Her Sister's Gift is a fictional account of the life in the early twentieth century of the author's grandparents Isa and Peter. It charts the life of its main character Isa whose life is brought crashing down around her following the death of two of her siblings, followed closely by that of her mother. Isa is just 11 at the start of this story and on the day that her mother gives birth to her fifth child, a boy, who is sadly stillborn, her sister Eliza is killed in a tragic accident on the railway line behind their house. Whilst Isa cannot forgive herself, her mother never recovers and within the year dies of a broken heart. Isa is forced to abandon school and her own hopes for the future to raise her two younger sisters and keep house for her father, John. He finds solace in heavy drinking which affects his mood and his relationship with his eldest daughter who comes to fear and loathe him in equal measure.
When the First World War starts, John chooses to go to war rather than stay at home as he might given his is a reserved occupation. The two youngest girls leave for a children's home in Falkirk and Isa is enrolled in The Glasgow and West of Scotland College of Domestic Science. All of the girls thrive in their new environments and Isa is soon on her way to London in the service of an aristocratic family. Here she finds life initially hard, but is taken under the wing of kindly Mrs Roberts at whose hands she learns kitchen craft. She finds a friend in Harry the chauffeur and is well respected by Lord and Lady Tolquhoun, her employers. But her stable new life is not to last and when Isa's father returns from the front paralysed and suffering memory loss she feels honour bound to return north to be with him and take up her old position within the family.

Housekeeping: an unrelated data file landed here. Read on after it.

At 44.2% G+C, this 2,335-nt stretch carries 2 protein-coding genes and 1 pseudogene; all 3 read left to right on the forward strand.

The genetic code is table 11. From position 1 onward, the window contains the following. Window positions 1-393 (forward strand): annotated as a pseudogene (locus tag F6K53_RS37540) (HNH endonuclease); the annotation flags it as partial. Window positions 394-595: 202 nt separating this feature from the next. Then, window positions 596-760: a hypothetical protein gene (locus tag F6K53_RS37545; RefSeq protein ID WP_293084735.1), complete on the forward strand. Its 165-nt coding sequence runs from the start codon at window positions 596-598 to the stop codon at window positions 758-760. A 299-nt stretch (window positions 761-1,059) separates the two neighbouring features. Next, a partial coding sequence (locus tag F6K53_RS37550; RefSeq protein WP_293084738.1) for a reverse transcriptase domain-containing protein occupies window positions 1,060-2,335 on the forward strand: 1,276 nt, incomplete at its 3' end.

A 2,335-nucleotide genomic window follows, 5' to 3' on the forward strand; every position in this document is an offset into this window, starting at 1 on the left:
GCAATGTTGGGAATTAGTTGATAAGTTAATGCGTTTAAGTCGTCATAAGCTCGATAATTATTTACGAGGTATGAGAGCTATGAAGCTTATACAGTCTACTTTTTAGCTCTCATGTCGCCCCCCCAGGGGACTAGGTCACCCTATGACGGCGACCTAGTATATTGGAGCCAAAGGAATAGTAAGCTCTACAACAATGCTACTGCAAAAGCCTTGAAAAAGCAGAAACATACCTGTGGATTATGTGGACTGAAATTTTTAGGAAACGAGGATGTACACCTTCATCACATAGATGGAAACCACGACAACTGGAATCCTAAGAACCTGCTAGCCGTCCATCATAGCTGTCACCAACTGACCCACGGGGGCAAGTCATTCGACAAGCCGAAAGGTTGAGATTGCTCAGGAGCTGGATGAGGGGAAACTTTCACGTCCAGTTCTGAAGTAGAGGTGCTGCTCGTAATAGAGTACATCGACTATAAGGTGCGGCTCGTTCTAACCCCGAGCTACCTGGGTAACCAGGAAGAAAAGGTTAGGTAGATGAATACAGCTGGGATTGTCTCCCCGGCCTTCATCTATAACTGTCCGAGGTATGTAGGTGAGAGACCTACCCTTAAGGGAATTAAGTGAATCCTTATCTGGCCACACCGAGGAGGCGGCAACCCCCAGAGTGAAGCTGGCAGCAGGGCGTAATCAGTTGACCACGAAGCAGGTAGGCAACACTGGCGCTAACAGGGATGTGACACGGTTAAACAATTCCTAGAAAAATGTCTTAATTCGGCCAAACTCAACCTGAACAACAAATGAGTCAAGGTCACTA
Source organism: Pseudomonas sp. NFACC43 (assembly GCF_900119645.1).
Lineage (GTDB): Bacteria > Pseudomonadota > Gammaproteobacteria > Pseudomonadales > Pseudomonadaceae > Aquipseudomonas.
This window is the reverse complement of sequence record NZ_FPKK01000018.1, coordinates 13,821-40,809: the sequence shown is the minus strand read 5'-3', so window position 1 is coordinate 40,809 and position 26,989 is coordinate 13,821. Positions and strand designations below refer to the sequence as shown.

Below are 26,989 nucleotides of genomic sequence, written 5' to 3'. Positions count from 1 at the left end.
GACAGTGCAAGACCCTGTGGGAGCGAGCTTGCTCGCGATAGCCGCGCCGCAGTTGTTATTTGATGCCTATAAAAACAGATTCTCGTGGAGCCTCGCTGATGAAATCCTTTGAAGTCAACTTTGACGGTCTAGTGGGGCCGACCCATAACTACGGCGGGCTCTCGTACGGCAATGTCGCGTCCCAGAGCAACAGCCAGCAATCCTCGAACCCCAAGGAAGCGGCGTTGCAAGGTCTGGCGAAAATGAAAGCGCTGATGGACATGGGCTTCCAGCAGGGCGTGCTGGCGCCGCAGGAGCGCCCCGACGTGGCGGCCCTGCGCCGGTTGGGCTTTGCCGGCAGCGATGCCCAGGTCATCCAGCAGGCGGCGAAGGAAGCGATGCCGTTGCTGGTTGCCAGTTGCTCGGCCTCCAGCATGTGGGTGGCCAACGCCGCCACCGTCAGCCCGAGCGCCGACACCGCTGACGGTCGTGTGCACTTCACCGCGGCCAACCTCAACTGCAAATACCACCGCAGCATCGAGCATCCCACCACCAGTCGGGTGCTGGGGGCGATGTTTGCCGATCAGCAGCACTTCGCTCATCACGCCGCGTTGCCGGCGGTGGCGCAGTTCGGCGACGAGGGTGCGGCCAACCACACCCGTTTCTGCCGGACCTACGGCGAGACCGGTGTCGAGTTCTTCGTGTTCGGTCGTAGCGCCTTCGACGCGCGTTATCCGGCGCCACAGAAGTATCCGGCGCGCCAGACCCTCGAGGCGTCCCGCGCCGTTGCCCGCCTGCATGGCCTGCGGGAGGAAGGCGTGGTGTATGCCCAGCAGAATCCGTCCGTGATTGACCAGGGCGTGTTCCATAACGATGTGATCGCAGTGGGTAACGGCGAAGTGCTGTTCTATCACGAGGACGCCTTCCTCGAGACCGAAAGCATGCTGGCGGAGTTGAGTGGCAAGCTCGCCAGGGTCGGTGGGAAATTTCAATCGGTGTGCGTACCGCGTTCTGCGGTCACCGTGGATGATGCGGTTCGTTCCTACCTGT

In time, Isa finds domestic work back in Falkirk, enabling her to support her father whilst retaining some degree of independence. She is successful in her work and progresses to managing her own kitchen. When at last she meets a man, Peter, with whom she can see a future together, she moves happily into married life. But Isa's happiness is short lived. Though she has a daughter, her marriage is not what she thought it would be and in time she learns that her husband is having an affair. All of this is the final straw for Isa, to whom it becomes clear that she is to be forever punished for the tragedies within her family; so she seeks to atone for what she sees to be her sins in the only way she feels she can.
Her Sister's Gift is a poignant tale which deals with human emotions laid bare. Isa starts out a child of 11, very quickly having to take on the roles and responsibilities of one much older. She grows into a confident and capable young woman, becomes and wife and a mother. The reader is taken on Isa's journey with her, is able to share in the emotional highs and lows she experiences and feel her fear in what she perceives to be her total failure as a person, despite her clear successes. Isabel Jackson writes sensitively on her subject and the reader is drawn in, willing Isa to face up to her past and realise that sometimes things just happen and no one is really to blame. Her Sister's Gift is a beautifully crafted book and a credit to its author.